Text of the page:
Temperature modulation with an esophageal heat transfer device- a pediatric swine model study

Erik B. Kulstad*, Melissa Naiman, Patrick Shanley, Frank Garrett, Todd Haryu, Donald Waller, Farshid Azarafrooz, Daniel Mark Courtney

*Corresponding author for this work

Research output: Contribution to journalArticle

5 Citations (Scopus)

Abstract

An increasing number of conditions appear to benefit from control and modulation of temperature, but available techniques to control temperature often have limitations, particularly in smaller patients with high surface to mass ratios. We aimed to evaluate a new method of temperature modulation with an esophageal heat transfer device in a pediatric swine model, hypothesizing that clinically significant modulation in temperature (both increases and decreases of more than 1°C) would be possible. Methods: Three female Yorkshire swine averaging 23 kg were anesthetized with inhalational isoflurane prior to placement of the esophageal device, which was powered by a commercially available heat exchanger. Swine temperature was measured rectally and cooling and warming were performed by selecting the appropriate external heat exchanger mode. Temperature was recorded over time in order to calculate rates of temperature change. Histopathology of esophageal tissue was performed after study completion. Results: Average swine baseline temperature was 38.3°C. Swine #1 exhibited a cooling rate of 3.5°C/hr; however, passive cooling may have contributed to this rate. External warming blankets maintained thermal equilibrium in swine #2 and #3, demonstrating maximum temperature decrease of 1.7°C/hr. Warming rates averaged 0.29°C/hr. Histopathologic analysis of esophageal tissue showed no adverse effects. Conclusions: An esophageal heat transfer device successfully modulated the temperature in a pediatric swine model. This approach to temperature modulation may offer a useful new modality to control temperature in conditions warranting temperature management (such as maintenance of normothermia, induction of hypothermia, fever control, or malignant hyperthermia).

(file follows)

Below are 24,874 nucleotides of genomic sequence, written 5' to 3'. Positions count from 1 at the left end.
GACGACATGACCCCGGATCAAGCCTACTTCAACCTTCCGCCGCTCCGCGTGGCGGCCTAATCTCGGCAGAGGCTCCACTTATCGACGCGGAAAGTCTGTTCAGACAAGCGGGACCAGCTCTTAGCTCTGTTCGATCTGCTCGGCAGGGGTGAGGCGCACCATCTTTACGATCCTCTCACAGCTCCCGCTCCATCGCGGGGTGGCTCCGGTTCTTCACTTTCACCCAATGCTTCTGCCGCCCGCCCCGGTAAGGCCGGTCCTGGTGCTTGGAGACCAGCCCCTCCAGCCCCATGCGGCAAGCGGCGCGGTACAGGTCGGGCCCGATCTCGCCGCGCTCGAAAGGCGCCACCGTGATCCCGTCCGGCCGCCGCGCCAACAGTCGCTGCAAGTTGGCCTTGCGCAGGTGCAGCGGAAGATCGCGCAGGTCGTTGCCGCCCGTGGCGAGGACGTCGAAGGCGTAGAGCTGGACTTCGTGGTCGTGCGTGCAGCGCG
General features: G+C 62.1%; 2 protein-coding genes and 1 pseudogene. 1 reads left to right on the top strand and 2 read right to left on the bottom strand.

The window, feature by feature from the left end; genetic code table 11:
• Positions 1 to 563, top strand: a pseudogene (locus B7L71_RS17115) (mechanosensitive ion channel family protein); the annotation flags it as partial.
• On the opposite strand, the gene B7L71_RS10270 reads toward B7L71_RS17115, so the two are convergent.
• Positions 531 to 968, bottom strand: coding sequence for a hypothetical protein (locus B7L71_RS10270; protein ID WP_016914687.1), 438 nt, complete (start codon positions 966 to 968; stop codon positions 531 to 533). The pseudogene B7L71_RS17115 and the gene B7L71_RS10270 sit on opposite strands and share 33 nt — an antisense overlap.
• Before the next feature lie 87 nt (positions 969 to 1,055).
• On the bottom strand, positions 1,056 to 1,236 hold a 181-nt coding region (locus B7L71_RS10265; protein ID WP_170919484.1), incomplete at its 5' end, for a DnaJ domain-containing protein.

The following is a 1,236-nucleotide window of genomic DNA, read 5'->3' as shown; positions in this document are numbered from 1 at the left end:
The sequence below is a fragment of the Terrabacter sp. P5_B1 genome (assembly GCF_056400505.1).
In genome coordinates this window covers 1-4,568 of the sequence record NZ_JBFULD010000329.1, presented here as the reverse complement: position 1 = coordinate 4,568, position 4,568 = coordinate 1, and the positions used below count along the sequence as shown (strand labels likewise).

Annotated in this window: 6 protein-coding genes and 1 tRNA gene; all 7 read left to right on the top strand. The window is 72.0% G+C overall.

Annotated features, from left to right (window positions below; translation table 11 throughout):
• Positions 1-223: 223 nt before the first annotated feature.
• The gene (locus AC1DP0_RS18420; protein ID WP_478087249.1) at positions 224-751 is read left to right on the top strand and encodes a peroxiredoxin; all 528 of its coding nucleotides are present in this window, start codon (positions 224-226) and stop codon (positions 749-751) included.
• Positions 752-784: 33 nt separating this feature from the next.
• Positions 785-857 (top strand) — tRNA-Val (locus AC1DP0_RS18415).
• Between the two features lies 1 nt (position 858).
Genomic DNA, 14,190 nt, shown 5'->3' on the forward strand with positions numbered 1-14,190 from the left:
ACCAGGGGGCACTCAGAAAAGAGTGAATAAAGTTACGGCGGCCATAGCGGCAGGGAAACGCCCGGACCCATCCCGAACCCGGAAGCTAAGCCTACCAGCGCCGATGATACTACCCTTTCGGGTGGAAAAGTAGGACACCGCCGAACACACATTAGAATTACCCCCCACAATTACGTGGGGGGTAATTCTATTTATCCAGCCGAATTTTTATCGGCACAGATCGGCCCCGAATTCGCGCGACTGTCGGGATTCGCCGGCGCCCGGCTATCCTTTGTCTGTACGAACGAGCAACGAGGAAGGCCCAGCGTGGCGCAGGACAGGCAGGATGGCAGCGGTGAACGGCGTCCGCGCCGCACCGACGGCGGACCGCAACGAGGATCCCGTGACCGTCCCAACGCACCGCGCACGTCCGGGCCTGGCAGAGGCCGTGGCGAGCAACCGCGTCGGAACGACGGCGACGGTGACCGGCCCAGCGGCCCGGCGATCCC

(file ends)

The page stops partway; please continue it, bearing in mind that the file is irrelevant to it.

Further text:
Original languageEnglish (US)
Article number16
JournalBMC Anesthesiology
Volume15
Issue number1
DOIs
StatePublished - Feb 4 2015

Fingerprint

Swine
Hot Temperature
Pediatrics
Equipment and Supplies
Temperature
Malignant Hyperthermia
Isoflurane
Hypothermia
Fever
Maintenance

ASJC Scopus subject areas

  • Anesthesiology and Pain Medicine

Cite this

Kulstad, E. B., Naiman, M., Shanley, P., Garrett, F., Haryu, T., Waller, D., ... Courtney, D. M. (2015). Temperature modulation with an esophageal heat transfer device- a pediatric swine model study. BMC Anesthesiology, 15(1), [16]. https://doi.org/10.1186/1471-2253-15-16
Kulstad, Erik B. ; Naiman, Melissa ; Shanley, Patrick ; Garrett, Frank ; Haryu, Todd ; Waller, Donald ; Azarafrooz, Farshid ; Courtney, Daniel Mark. / Temperature modulation with an esophageal heat transfer device- a pediatric swine model study. In: BMC Anesthesiology. 2015 ; Vol. 15, No. 1.